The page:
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Showing posts from February, 2020

#8 of 100 Agile Transition Guide Delights

I've seen way too many teams working with just a big list of stories (they call it a backlog - but it's not).  Many of these organizations can find someone to play the role of the (proxy) Product Owner, and that unlucky bloke will do the best they can at prioritizing the list... but it's still not a Product Backlog. What is really amazing is when you hand that unlucky PO a list of SIZED stories and they can see the cost of those wee little things that seemed like a big deal because we've all been living with that crap since forever.  But now with the addition of a story size, those little nuisances become a top priority.  The team's value goes up in the eyes of the stakeholders and users because the apps are visibly being improved. "But sizing all those stories will take forever and a day." That is what my product owner said a few years ago at a client known for its storage products.  And being great organizers of storage, they put those skills to t

#7 of 100 Agile Transition Guide Delights

The product owner calls everyone together and explains the "crazy" direction we are headed and why. Team morale does an immediate 180-degree turnaround and sky-rockets. Product Owner has a Sprint Goal This little tidbit of Sprint Planning often goes unnoticed, is frequently forgotten or never mentioned. But when you see the difference it makes for a bunch of devs that thought we were building the wrong thing and then realize how crafty your product owner is... well you will not forget to insist on the reasons - the goal of sprints you and the team are running. Years ago, in a rainy distant land far from sunny Texas, I worked for a SpeakEasy. The company was a hot-shot in ISD land (Internet Service Delivery in the days of modems). They had this crazy idea to build a Voice-Over-IP telephone product and hired out the tree-hugging hippies from a little consultancy company across the lake. These hippies said they had a new collaborative way to build products that work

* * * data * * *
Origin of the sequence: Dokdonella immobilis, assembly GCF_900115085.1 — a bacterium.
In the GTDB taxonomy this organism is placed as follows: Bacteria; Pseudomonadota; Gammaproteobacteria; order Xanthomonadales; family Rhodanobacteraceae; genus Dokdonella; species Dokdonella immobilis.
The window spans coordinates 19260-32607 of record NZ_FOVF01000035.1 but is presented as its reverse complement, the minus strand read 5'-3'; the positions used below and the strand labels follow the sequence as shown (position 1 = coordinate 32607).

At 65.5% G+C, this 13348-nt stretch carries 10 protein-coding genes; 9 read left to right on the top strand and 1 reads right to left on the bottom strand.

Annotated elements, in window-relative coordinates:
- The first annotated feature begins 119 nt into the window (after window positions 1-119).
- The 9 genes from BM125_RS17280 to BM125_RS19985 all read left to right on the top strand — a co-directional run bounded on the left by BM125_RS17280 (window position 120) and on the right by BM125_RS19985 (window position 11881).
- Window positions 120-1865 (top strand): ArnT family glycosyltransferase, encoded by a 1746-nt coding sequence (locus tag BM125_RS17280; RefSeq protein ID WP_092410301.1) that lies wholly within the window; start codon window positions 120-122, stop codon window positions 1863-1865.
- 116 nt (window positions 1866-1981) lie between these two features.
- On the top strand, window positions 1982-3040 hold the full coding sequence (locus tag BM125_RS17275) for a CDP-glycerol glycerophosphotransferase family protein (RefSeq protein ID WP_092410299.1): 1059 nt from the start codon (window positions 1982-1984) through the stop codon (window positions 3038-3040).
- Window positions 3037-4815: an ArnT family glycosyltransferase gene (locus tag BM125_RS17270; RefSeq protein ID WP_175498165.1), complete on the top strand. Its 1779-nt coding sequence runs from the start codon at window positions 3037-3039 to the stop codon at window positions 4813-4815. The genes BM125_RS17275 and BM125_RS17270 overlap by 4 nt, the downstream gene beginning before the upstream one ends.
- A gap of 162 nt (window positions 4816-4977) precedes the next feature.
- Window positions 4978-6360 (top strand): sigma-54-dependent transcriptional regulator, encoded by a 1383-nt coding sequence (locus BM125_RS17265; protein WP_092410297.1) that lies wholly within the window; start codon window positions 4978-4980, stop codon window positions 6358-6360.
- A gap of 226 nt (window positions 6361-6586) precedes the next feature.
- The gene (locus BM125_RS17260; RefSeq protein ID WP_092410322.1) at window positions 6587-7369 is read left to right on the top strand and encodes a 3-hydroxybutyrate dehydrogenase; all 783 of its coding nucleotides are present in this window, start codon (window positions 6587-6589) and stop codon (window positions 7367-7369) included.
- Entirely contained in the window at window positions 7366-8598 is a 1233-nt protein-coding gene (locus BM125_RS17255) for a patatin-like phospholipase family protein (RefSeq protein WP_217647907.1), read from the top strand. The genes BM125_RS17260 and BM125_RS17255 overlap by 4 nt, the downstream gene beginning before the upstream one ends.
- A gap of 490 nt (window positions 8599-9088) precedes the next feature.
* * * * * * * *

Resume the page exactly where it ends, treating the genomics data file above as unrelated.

#6 of 100 Agile Transition Guide Delights

Sarah asked the team during Stand-up if she could pull in the other slice of the sorting widget she had been working upon. The team looked at their board - everyone agreed they would have all the stories done by the end of the sprint and no one needed Sarah's help so that would be a good plan of action. Working toward TINY is the key to increasing Velocity How do you increase your Velocity?  It's not by planning to do more work!  It is by finishing more work - FIRST! I delight in a team that proves their capability before they plan upon that capability. Let the action preceded the planning, such that we are planning upon a strong knowledge of success. When beginning teams wish to become high performing many mistakenly feel that getting work started earlier is the secret - it is actually the opposite of starting more work.  There is a lot of learning involved in finishing work.  This is where the high-performing team differentiates itself from other teams.  High-perf

#5 of 100 Agile Transition Guide Delights

After several sprints of FAILURE, the team decides to cut in half the stories it takes into the sprint. I have worked with enough teams that are beginning with Scrum to estimate their beginning velocity fairly accurately.  Most believe I am full of IT when I suggest this.  So instead of taking my advice, they plan to fail. Start with Velocity/2 RECURSIVELY How would you define success and failure at the sprint level for a brand new (to Scrum) team/group.  I try to make it very simple - we are successful if we achieve the sprint goal.  Typically with new teams, the only goal is to accomplish the stories we've put into the sprint.  So it's easy to define success - 6 stories put into the sprint, 6 stories done at the end of the sprint, and we have a success! Invariably the team does NOT finish all 6 stories and so the result is NOT success or failure.  That's so simple.  Now if we keep track of this for a few sprints, and the product owner starts to care about team su